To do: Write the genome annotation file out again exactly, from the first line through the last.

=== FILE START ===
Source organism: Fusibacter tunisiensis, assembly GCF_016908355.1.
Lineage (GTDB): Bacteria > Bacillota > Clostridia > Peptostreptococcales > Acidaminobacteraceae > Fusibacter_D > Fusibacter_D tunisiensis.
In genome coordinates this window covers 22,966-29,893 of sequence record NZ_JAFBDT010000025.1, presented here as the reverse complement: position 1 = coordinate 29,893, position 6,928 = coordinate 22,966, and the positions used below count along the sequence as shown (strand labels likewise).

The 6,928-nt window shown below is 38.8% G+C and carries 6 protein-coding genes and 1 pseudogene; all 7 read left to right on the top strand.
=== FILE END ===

Source organism: Fusibacter tunisiensis, assembly GCF_016908355.1.
Lineage (GTDB): Bacteria > Bacillota > Clostridia > Peptostreptococcales > Acidaminobacteraceae > Fusibacter_D > Fusibacter_D tunisiensis.
In genome coordinates this window covers 22,966-29,893 of sequence record NZ_JAFBDT010000025.1, presented here as the reverse complement: position 1 = coordinate 29,893, position 6,928 = coordinate 22,966, and the positions used below count along the sequence as shown (strand labels likewise).

The 6,928-nt window shown below is 38.8% G+C and carries 6 protein-coding genes and 1 pseudogene; all 7 read left to right on the top strand.